Miliband vs McCluskey: 2 points that strike me about the Labour/Unite row over alleged candidate selection rigging
by Stephen Tall on July 7, 2013
Looking in from the outside, albeit as a former Labour member myself, two points strike me about the Labour/Unite row over the alleged attempt by the union to rig the selection of the party’s general election candidate in Falkirk.
What's the opposite of nominative determinism? Asking on behalf of Unite.
— Stephen Tall (@stephentall) July 5, 2013
The first is this:
How lucky is Ed Miliband in his opponent, Len McCluskey?
Yes, you read that right. Ed is lucky in Len. The reason why is simple: Len McCluskey has gone about his attempted putsch of Labour in an extraordinarily cack-handed manner.
If you wanted to set up a comedy caricature trade union boss, you’d make sure he had a salary of £122,000, had called for a general strike, have him make threats against prominent Labour ‘Blairites’, and then protest against the lefty New Statesman when it reports accurately what you’ve said.
If you wanted to be a smart trade union leader, however, you’d operate below-the-radar. You’d do things just the same: ensure your chosen candidate was elected Labour leader (however dubiously), line up your mate to head up the party’s election campaigns, and guarantee loyal union members are installed in as many key seats as possible.
But you’d do so sotto voce. Everything would be arranged oh-so-subtly, with the minimum of fuss and bother. Because you know, and they know you know, and you know they know you know etc, that the Labour party is financially dependent on you, that they cannot possibly hope to win the next election without your support.
Unless, that is, you make it absolutely impossible for the Labour party to stay schtum any longer. And that’s what Len has done. With a carelessness bordering on suicidal recklessness he has trampled over the Labour party in such a blatant manner that no-one — and certainly not a union-hating Tory party and media — is going to let allegedly corrupt rule-breaking pass without comment. He has forced Ed Miliband to stand up to him, given him no choice in the matter.
When a leader is forced to write an article saying (in the first person) how strong they’ve been, it’s a sure sign they’ve been compelled into action from a position of weakness. But Len McCluskey has over-played his hand. Ed Miliband now has to stand up to him, he can dodge the inevitability no longer. It may not feel like it right now, Ed, but that’s luck.
Here’s the second point that strikes me:
Why does it take a political scandal to force Labour and the unions to realise they can’t go on like this?
It’s exactly two years since the Observer’s Andrew Rawnsley wrote these words:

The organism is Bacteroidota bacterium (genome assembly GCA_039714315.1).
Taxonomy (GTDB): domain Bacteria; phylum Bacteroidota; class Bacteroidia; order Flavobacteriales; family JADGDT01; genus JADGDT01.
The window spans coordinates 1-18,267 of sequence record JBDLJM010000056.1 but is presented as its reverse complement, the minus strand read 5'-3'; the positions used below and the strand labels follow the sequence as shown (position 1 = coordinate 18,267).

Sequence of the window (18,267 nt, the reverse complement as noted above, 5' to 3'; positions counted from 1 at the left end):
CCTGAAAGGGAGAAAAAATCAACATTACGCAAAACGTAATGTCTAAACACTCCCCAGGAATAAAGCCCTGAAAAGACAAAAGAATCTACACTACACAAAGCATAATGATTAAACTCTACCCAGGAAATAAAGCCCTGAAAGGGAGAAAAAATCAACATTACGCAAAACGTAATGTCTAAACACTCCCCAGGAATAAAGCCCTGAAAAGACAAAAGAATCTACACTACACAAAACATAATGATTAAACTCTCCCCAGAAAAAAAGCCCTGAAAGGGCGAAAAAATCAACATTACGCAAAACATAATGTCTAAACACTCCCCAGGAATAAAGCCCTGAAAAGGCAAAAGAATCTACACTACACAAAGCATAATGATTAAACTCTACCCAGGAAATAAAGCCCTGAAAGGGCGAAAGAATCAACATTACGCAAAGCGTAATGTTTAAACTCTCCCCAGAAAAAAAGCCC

The growing bitterness between Labour and the unions … demonstrates that the relationship, as currently configured, is not really serving the best interests of either of them. Even when Labour leaders have considerable sympathy for a union cause, they cannot ally themselves with it for fear of being portrayed as puppets of union paymasters. Even when the unions have been decisive in electing a Labour leader, they do not get the support they feel they deserve. Until the relationship is reformed, Ed Miliband and future Labour leaders will continue to astonish the unions with their ingratitude.
As it happens Andrew Rawnsley was giving Ed Miliband a bit too much credit. The Labour leader hasn’t “astonished the unions with his ingratitude”. Mostly he’s been quite pliant. But, little by little, he has edged towards irking them. Last year, it was his announcement that he backed the Coalition’s pay freeze for public sector workers. More recently, it was his concession that he would stick to the Coalition’s public spending plans if he found himself in Downing Street in 2015.
The more Unite (and other unions) up the ante, the more pressure Ed Miliband will come under to show he’s his own man, that he can’t be pushed around even by his biggest donor. This is the very definition of a dysfunctional relationship. Especially as a majority of Unite’s members don’t even vote for the Labour party.
Gradually, inevitably, the formal Labour/union link will come to an end. Both sides will be happier once it does. The Labour party can reclaim itself for its own genuine supporters. The unions can lobby any and all parties to take up its members’ causes on their own merit. As Kahlil Gibran once said (and I’m sure he was anticipating just this eventuality): “If you love somebody, let them go, for if they return, they were always yours. If they don’t, they never were.”